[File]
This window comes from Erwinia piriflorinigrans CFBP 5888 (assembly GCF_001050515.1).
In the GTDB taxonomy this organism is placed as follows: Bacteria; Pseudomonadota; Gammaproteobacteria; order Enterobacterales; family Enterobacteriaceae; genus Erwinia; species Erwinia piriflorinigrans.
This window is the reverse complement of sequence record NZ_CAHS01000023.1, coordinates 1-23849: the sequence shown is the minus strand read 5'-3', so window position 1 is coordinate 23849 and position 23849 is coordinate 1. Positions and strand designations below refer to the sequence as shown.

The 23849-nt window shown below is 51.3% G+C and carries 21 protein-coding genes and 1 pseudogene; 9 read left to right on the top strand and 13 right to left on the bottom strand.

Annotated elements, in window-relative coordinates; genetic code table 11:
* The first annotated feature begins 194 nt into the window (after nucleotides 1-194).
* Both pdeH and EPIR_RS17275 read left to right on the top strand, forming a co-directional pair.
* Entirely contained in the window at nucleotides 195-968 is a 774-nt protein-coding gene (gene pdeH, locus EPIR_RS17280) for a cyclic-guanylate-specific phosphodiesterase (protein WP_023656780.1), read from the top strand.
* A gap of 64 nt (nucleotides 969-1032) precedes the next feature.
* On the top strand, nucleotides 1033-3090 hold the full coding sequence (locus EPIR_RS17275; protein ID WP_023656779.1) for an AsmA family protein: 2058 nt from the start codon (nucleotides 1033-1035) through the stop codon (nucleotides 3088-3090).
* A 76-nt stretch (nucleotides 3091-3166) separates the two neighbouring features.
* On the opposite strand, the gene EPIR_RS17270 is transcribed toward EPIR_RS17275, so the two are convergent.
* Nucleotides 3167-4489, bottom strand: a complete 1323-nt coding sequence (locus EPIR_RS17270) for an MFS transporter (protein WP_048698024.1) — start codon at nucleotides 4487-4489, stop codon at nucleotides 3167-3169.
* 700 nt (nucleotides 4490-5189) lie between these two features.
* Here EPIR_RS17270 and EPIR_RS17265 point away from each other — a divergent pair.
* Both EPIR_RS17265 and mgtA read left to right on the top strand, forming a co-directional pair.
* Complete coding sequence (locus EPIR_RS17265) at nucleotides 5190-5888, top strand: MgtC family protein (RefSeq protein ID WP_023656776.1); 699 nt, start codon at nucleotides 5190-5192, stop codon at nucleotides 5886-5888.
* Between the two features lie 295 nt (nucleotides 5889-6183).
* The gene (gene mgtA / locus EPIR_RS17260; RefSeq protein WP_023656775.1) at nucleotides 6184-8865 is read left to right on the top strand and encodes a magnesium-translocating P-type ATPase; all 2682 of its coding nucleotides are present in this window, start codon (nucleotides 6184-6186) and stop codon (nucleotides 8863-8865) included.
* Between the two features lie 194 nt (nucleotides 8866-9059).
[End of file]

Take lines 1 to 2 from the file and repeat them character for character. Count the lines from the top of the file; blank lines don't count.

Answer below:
This window comes from Erwinia piriflorinigrans CFBP 5888 (assembly GCF_001050515.1).
In the GTDB taxonomy this organism is placed as follows: Bacteria; Pseudomonadota; Gammaproteobacteria; order Enterobacterales; family Enterobacteriaceae; genus Erwinia; species Erwinia piriflorinigrans.